If you send out either a commercial or a transactional message (that confirms a commercial transaction, that awards warranty etc. – to which the recipient has already agreed to) then you have to comply with the CAN Spam act’s regulations. If, for some chance you choose to disregard them, you could be subjected to penalties of up to $300 for each separate email in violation of the CAN Spam act. [source]

How other countries have responded to the spam act problem

The EU has its “EU Opt-In Directive” and “Privacy and Electronic Communications”, Australia its “ACMA Anti-spam” act, the UK names it “EC Directive”, but all of them are basically the same anti spam act which is either copied, rewritten or retold. They all advocate similar things like honesty, a clear opt-out procedure and liability, and try to issue general guidelines – a sort of “email standards and practices”, if I may. The EU, for example, just like with its other laws, issues a version that each of its member states has to tailor accordingly, even if it deals more fully with concepts such as the processing of personal data and the protection of privacy. The first document that made reference to those types of unwanted behaviors was issued here in 2002 and is named the “EU Privacy and Electronic Communications Directive” (even if it isn’t a “pure” anti-spam act since it deals with more than just unsolicited messages, parts of it are very similar to one –Article 13, for example). [source]

For a list of all legislations, links to each country’s documents regarding spam acts and many more please click here.

Technologies not covered by anti spam acts

While the US’s CAN Spam act is pretty complete (especially since the 2008 update) and has been either cited or the starting point to new regulations, it only covers the most basic and common method of spamming – by electronic mail that is. Other countries apply laws that encompass many types of unsolicited commercial messages, by means of:

• short message service (SMS);

• multimedia message service (MMS);

• instant messaging (iM).

The EU, as always, has many views regarding these types of spam and each of the countries composing it has a personal view of things (for a quick comparison between the CAN Spam act and general EU regulations click here).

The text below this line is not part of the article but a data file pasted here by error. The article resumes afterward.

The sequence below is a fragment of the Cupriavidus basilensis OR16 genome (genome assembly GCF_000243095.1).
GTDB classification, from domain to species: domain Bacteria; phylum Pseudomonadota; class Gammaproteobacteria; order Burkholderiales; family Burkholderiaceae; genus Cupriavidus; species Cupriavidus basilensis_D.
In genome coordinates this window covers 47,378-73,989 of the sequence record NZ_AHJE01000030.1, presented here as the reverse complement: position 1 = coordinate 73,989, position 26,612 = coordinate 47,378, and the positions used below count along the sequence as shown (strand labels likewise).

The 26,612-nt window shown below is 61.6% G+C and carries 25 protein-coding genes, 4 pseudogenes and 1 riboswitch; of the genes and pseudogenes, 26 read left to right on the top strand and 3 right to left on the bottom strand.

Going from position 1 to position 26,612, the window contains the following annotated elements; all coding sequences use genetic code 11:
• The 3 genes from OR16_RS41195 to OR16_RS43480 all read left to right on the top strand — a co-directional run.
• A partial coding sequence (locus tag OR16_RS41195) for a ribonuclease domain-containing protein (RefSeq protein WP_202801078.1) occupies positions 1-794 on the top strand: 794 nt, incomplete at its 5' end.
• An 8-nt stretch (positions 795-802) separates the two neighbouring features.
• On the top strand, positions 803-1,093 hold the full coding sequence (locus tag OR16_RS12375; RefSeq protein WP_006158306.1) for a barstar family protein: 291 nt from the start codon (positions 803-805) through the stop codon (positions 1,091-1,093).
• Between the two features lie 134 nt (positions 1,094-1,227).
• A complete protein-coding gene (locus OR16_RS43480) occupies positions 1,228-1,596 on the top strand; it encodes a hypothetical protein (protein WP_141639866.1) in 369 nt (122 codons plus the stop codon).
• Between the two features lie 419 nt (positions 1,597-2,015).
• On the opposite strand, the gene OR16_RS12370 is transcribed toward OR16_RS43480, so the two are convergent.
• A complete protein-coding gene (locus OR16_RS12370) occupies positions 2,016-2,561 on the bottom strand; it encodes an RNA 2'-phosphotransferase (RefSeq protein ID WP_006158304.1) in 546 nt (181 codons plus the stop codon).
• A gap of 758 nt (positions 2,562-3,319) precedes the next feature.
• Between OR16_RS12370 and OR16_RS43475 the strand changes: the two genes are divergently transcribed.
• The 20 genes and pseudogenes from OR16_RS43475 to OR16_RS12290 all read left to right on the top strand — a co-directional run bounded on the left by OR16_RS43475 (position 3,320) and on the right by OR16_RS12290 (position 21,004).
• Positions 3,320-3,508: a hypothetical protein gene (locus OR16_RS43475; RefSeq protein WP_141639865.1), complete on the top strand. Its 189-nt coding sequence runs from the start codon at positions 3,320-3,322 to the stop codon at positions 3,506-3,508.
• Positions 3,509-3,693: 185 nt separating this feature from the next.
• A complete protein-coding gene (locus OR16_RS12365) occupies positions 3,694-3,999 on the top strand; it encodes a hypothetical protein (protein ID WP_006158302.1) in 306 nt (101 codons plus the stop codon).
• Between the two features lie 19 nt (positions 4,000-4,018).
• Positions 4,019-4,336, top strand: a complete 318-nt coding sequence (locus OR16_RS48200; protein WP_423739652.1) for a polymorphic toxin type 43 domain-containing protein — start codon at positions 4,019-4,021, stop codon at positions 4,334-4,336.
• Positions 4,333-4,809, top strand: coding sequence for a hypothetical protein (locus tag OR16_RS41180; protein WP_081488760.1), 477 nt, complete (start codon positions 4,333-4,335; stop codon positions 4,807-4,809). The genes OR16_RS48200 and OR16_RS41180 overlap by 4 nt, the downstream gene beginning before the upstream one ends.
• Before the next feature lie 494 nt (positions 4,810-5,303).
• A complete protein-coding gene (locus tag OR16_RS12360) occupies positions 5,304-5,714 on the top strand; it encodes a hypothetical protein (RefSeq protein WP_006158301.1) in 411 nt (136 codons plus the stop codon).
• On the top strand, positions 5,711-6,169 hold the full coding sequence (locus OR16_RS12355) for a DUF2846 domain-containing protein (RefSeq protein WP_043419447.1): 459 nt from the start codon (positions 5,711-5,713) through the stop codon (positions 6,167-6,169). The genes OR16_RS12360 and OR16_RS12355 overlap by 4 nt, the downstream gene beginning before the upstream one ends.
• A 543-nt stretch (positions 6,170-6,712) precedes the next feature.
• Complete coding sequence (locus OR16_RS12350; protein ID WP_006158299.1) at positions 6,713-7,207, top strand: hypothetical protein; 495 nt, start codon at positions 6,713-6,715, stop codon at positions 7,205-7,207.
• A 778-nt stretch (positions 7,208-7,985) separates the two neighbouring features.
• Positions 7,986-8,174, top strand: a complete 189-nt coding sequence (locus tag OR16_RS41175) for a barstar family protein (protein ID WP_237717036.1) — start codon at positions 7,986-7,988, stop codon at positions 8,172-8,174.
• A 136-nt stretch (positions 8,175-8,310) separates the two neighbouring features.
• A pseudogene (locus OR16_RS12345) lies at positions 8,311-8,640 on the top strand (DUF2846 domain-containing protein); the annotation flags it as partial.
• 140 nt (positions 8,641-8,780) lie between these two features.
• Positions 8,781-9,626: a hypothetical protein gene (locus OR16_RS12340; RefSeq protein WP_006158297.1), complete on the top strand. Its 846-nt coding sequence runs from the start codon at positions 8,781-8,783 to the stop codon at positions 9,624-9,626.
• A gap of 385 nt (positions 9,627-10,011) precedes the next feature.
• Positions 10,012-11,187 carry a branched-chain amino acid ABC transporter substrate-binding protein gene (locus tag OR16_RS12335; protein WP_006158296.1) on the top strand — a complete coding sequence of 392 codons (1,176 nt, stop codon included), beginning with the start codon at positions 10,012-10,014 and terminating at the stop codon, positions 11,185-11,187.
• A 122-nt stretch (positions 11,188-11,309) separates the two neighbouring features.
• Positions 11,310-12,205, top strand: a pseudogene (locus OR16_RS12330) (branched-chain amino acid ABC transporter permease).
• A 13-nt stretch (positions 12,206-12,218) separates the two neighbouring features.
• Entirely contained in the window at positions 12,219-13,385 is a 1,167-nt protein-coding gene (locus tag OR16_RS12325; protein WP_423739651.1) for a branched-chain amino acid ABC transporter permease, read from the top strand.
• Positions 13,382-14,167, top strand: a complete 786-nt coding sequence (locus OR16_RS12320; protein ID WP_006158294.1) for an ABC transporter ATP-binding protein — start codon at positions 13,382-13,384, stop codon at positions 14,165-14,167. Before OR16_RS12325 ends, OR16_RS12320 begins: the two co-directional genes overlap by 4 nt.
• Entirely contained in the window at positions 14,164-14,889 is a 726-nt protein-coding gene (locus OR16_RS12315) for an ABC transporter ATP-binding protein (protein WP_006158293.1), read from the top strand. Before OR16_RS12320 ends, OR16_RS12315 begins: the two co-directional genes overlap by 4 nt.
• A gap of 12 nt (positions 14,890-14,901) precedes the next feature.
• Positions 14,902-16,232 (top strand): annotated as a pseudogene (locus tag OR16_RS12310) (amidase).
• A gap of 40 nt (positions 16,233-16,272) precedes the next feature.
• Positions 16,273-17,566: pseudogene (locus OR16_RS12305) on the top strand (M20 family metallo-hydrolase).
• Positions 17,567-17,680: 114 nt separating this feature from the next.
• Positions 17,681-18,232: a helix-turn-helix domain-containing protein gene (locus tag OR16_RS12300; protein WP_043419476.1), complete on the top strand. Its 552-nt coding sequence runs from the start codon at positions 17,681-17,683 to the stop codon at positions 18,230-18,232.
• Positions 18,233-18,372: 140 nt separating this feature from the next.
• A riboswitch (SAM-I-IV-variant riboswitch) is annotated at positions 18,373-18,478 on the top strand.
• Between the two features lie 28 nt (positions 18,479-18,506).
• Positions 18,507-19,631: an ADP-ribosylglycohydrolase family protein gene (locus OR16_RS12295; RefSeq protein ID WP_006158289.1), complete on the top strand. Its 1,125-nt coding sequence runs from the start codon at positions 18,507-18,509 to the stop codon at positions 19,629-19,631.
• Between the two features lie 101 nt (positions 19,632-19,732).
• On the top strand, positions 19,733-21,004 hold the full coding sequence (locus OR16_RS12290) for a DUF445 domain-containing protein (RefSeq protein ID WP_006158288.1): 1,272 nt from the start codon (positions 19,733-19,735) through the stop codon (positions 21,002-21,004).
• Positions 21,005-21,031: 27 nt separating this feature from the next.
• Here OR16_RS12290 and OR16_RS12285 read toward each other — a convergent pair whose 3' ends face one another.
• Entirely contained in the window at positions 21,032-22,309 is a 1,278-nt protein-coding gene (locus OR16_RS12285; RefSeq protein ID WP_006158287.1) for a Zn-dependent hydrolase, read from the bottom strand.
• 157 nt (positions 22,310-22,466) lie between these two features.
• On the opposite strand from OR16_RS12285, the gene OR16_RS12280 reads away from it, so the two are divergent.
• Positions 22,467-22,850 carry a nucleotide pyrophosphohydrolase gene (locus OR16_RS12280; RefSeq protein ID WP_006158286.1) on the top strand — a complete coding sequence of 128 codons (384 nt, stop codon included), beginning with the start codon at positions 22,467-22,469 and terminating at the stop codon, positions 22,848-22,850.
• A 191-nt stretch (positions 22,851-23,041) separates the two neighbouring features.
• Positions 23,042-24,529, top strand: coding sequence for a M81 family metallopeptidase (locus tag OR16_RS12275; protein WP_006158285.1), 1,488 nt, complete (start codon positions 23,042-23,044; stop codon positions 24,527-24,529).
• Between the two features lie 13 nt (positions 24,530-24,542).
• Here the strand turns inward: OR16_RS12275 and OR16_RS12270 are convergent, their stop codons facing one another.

Australian law, on the other case, covers all of the above, with penalties and different ways of reporting in each case, being on the forefront of the legal fight against spamming; it uses a short but very descriptive and accessible spam act, found here.

Besides the above types of messages, as far as I know, none of the different spam acts cover the following occurrences:

• Non-electronic messages (such as ordinary mail, paper flyers etc);

• Voice to voice telemarketing;

• The majority of “pop up” windows that appear on the internet;

• Messages without any commercial content that do not contain links or directions to a commercial website or location.

These are, at the moment, in a no-man’s-land of internet legislation and more and more people want to bring them to term. How, when and will this ever happen? Your guess is as good as mine…

Even if, at the start of the day, you find your Inbox full of unwanted emails from either wealthy Nigerian princesses or just about every pharmacy on Earth, just think what it would be like if no message whatsoever was stopped server-side. With the ever-increasing load on communication networks, internet legislations and spam acts are constantly being revisited and re-written, all the while being called in-court with increased ease. Since more and more countries are adhering to international laws, the spammers’ world is getting smaller by the day; doors are being shut everywhere and blocking filters or anti-spam solutions become more and more reliable in their day-to-day, automated business.

Let’s just hope that some time from now our Junk and Spam folders will not be treated like a necessity, but just as a reminder to how it once was and a warning to how it could have been.